Secondly, the report says that “we need to strengthen trustworthy sources of information,” partly by “seek[ing] stronger future collaborations between researchers and the media” and “support[ing] efforts to strengthen local reporting.” It also says that “the identification of fake news and interventions by platforms” appears to be “pretty straightforward,” suggesting that it would help to identify “the responsibilities of the platforms” where fake news spreads and get “their proactive involvement” in fighting it. From the report:

[T]he apparent concentration of circulated fake news (Lazer et al., n.d.) makes the identification of fake news and interventions by platforms pretty straightforward. While there are examples of fake news websites emerging from nowhere, in fact it may be that most fake news comes from a handful of websites. Identifying the responsibilities of the platforms and getting their proactive involvement will be essential in any major strategy to fight fake news. If platforms dampened the spread of information from just a few web sites, the fake news problem might drop precipitously overnight. Further, it appears that the spread of fake news is driven substantially by external manipulation, such as bots and “cyborgs” (individuals who have given control of their accounts to apps). Steps by the platforms to detect and respond to manipulation will also naturally dampen the spread of fake news.

Internet platforms like Facebook and Google have taken some steps to temper the spread of fake news. Facebook, for example, made an initial move to address the problems with its algorithms that allowed fake news to spread and become trending topics. Yet the website continues to verify fake news purveyors’ Facebook pages, lending them a sense of legitimacy, and misinformation continues to be disseminated via the social networking site. Meanwhile, Google is still allowing fake news purveyors to use its advertising network, as are other ad networks.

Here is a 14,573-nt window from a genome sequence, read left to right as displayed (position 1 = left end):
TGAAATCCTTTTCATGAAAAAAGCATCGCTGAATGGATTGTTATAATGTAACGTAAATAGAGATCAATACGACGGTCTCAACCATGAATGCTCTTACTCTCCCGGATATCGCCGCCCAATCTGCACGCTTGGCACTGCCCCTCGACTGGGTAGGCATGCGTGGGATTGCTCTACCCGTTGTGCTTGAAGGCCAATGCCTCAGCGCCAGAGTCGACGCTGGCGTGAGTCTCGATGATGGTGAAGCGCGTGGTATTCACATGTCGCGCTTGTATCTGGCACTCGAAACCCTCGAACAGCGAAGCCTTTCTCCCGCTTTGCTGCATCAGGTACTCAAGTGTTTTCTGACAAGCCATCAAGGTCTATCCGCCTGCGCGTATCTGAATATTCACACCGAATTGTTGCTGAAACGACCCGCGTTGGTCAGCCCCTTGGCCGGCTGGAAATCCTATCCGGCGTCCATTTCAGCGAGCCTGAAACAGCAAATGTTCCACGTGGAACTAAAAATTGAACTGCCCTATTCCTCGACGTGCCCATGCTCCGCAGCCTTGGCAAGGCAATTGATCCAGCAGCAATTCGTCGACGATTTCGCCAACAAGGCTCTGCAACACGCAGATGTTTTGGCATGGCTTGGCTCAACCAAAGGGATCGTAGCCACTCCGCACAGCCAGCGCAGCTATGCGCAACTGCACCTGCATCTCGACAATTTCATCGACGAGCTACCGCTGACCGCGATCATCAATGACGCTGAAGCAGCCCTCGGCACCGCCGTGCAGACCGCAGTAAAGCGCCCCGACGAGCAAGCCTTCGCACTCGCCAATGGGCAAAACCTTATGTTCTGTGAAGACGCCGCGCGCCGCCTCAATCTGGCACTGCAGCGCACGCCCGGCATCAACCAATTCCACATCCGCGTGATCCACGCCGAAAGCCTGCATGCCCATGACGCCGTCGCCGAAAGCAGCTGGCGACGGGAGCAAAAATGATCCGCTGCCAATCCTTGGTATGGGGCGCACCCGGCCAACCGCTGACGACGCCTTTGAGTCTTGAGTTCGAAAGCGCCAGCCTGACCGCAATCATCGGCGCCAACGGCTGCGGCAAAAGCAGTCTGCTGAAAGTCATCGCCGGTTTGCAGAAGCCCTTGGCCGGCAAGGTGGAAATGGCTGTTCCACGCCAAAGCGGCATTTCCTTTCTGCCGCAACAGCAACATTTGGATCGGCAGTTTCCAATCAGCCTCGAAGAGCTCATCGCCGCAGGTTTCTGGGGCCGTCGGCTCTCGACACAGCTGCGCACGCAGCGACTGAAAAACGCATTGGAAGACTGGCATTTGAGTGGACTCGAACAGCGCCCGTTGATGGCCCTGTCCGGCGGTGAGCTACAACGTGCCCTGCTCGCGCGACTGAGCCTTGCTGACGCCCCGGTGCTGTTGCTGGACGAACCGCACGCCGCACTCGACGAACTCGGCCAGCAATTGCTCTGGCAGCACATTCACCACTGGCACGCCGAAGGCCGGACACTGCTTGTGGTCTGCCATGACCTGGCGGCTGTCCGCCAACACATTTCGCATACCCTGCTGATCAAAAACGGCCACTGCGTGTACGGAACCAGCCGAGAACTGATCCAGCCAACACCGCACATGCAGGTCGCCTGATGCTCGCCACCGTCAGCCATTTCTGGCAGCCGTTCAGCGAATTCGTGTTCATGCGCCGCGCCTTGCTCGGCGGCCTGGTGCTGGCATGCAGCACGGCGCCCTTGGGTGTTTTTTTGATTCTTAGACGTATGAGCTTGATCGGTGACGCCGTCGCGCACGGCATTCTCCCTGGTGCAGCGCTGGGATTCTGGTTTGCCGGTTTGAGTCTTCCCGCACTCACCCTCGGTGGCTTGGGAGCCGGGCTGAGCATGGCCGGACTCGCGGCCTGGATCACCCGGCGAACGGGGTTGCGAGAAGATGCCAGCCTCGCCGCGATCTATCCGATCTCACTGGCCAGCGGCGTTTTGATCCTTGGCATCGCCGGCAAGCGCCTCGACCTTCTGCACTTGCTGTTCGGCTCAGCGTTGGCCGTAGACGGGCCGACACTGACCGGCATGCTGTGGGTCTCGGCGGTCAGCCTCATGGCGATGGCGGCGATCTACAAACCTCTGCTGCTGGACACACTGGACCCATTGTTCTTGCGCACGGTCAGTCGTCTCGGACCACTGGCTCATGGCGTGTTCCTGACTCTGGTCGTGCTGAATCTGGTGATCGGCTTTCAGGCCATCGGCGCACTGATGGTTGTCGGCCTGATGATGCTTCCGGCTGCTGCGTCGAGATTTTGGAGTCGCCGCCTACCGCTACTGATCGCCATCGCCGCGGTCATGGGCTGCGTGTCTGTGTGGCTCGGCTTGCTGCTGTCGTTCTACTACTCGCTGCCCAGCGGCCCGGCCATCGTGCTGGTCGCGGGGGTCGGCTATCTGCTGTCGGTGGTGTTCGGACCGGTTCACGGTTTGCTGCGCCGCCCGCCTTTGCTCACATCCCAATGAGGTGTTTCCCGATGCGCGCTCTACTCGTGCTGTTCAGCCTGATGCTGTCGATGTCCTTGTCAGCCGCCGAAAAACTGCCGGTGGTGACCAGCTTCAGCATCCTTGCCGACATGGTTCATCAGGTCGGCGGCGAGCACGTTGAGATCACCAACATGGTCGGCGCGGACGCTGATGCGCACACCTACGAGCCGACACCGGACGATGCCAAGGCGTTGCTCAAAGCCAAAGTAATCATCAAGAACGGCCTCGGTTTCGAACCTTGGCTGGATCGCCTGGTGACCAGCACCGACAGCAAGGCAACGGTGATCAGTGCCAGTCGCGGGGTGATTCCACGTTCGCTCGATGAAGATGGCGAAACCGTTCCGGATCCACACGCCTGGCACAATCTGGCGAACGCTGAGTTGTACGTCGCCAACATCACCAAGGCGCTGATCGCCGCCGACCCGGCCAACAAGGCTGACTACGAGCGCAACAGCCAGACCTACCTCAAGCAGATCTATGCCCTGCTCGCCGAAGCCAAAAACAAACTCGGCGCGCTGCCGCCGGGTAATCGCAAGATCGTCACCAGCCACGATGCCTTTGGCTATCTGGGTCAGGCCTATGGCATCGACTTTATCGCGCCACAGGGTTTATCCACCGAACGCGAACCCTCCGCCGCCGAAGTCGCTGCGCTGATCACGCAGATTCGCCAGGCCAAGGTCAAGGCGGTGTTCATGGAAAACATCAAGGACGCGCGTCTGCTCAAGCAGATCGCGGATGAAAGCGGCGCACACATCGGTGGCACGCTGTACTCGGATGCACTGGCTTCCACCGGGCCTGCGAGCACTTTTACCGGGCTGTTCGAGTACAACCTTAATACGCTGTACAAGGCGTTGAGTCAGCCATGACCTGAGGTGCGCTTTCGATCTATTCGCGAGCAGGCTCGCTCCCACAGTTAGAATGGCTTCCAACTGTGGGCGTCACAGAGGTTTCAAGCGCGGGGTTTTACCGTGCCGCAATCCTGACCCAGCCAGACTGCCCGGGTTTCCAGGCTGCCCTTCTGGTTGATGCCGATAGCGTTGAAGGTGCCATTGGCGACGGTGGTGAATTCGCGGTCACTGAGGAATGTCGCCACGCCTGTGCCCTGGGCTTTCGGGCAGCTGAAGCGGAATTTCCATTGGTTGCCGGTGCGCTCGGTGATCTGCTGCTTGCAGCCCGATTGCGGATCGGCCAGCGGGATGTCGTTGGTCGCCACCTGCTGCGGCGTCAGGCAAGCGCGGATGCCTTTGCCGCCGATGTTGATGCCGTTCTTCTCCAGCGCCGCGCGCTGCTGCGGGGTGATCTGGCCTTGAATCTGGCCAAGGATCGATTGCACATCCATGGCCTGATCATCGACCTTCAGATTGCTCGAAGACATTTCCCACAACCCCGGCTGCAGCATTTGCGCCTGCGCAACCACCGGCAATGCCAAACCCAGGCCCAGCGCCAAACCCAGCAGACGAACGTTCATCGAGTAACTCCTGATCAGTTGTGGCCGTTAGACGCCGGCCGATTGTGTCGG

Finally, the report calls for academics to partner with other companies and organizations to build a cooperative infrastructure for social media research and to help “develop datasets that are useful for studying the spread of misinformation online and that can be shared for research purposes and replicability.” The report details the value academics can bring to the study of how misinformation spreads, but notes that “accessing data for research is either impossible or difficult, whether due to platform constraints, constraints on sharing, or the size of the data”:

With very little collaboration academics can still join forces to create a panel of people’s actions over time, ideally from multiple sources of online activity both mobile and non-mobile (e.g. MediaCloud, Volunteer Science, IBSEN, TurkServer). The cost for creating and maintaining such a panel can potentially be mitigated by partnering with companies that collect similar data. For example, we could seek out partnerships with companies that hold web panels (e.g. Nielsen, Microsoft, Google, ComScore), TV consumption (e.g. Nielsen), news consumption (e.g. Parsely, Chartbeat, The New York Times, The Wall Street Journal, The Guardian), polling (e.g. Pollfish, YouGov, Pew), voter registration records (e.g. L2, Catalist, TargetSmart), and financial consumer records (e.g. Experian, Axciom, InfoUSA). Of course, partnerships with leading social media platforms such as Facebook and Twitter are possible. Twitter provides APIs that make public data available, but sharing agreements are needed to collect high-volume data samples. Additionally, Facebook would require custom APIs. With more accessible data for research purposes, academics can help platforms design more useful and informative tools for social news consumption.